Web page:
By E. J. Dionne Jr.
Tuesday, May 24, 2005
No one was more relieved last night by the deal that avoided the end of Senate's right to filibuster judicial nominees than Arlen Specter.
The senior Republican senator from Pennsylvania began his political life revering John F. Kennedy and proudly declared himself a "Kennedy Democrat." The foundation of his career was the idea of checks and balances.
In the late 1960s, Specter decided that party loyalty could ask too much. Despite his Democratic leanings, he accepted the Republican nomination for district attorney in Philadelphia. He was running against a Democratic machine that was, as Specter once put it, "highly suspect if not demonstrably corrupt."
Along with Tom Gola, a legendary basketball star whom the Republicans ran for city comptroller, Specter argued that the citizens of Philadelphia desperately needed the minority party to have some power to curb the abuses of the majority.
Their brilliant slogan, one of my favorites: "We need these guys to watch those guys."
There could be no better argument for preserving judicial filibusters. That's why a substantial group of Republicans led by Sen. John McCain joined with moderate Democrats last night in a compromise that will keep the right to filibuster alive.
The "nuclear option" was a problem not only because it meant reducing the power of Senate Democrats but also because it substantially reduced the ability of the Senate as a whole to challenge presidential judicial appointees. That capacity gives the Senate, currently the most middle-of-the-road of the elected branches of the federal government, the ability to exercise a moderating influence on the president's judicial choices.
The nuclear option to blow away the minority's rights promised a huge and unprecedented expansion of presidential control over the judiciary. The Republican compromisers decided that they needed to exercise some control over "those guys" in the White House. They also know they will welcome such influence when the Democrats take back the White House, as they will some day.
Senate Majority Leader Bill Frist and other Republicans who backed the nuclear option hurt themselves badly with shameful rhetoric suggesting that murder and mayhem, not honest differences, were at the heart of this battle.
Thus did Frist accuse the Democrats of wanting to "kill, to defeat, to assassinate" President Bush's nominees. Oh, my. That's what comes out when a Princeton graduate plays the role of counterfeit populist in pandering to the Christian right.
Frist is waging this fight because he wants to be president and needs support from social conservatives. But especially in a time of terrorism, politicians worthy of the presidency don't toss around the word "assassinate" with the alacrity of a small-market radio host. The Republican moderates knew this.
Then there was the comment from the other Republican senator from Pennsylvania, Rick Santorum. Senate debates routinely produce tortured metaphors. But in arguing that Democrats had no right to demand that Republicans follow the standard rules in changing the Senate's filibuster procedures, Santorum hit new heights of weirdness.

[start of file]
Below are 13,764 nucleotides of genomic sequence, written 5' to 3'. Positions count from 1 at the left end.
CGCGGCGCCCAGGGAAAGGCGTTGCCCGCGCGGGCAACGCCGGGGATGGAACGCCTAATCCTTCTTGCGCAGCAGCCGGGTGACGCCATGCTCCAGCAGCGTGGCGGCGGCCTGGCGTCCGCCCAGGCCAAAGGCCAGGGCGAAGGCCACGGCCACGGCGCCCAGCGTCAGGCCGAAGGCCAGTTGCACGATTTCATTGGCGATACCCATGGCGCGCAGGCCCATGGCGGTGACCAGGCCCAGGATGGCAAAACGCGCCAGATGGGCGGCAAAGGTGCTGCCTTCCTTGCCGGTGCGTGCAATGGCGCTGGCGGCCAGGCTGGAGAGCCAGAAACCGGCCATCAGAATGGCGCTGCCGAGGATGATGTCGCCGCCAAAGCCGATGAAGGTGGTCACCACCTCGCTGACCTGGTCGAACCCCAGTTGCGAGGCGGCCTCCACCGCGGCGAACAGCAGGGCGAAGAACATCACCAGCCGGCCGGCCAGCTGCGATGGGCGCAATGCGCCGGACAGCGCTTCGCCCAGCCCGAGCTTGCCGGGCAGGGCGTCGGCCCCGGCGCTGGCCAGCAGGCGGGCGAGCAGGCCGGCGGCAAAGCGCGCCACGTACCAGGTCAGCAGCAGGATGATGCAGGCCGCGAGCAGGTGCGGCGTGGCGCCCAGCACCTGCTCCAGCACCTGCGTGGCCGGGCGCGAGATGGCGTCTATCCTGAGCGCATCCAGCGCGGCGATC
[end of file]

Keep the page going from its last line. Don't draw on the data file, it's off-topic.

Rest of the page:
Here's what Santorum said: "The audacity of some members to stand up and say, 'How dare you break this rule,' that's the equivalent of Adolf Hitler in 1942 saying, 'I'm in Paris. How dare you invade me. How dare you bomb my city. It's mine.' This is no more the rule of the Senate than it was the rule of the Senate before not to filibuster."
Santorum later insisted that his words were "meant to dramatize the principle of an argument, not to characterize my Democratic colleagues." Gee, thanks for that.
Oh, yes, and although he is not a senator, Pat Robertson certainly speaks for the constituency to which Bill Frist was pandering. When ABC News' George Stephanopoulos asked him, "How can you say that these judges are a more serious threat than Islamic terrorists who slammed into the World Trade Center?" Robertson replied: "I think the gradual erosion of the consensus that's held our country together is probably more serious than a few bearded terrorists who fly into buildings."
The authors of the Monday night compromise rejected such extremism.
The deal is not perfect. There are grounds to worry that the federal judiciary will be dominated at the end of the Bush years by a certain style of conservative -- Janice Rogers Brown is representative -- ready to roll back the New Deal jurisprudence of the last 70 years. Many who buy this legal approach preach that federal rules on wages and hours, environmental and business regulation, should be overturned by courts that would use 19th-century standards to void Washington's capacity to create rational standards for a complex 21st-century economy. Stopping such a judicial takeover would justify filibusters.
But for now, at least, the principle of Senate scrutiny of judges has been preserved. We will continue to have these guys to watch those guys.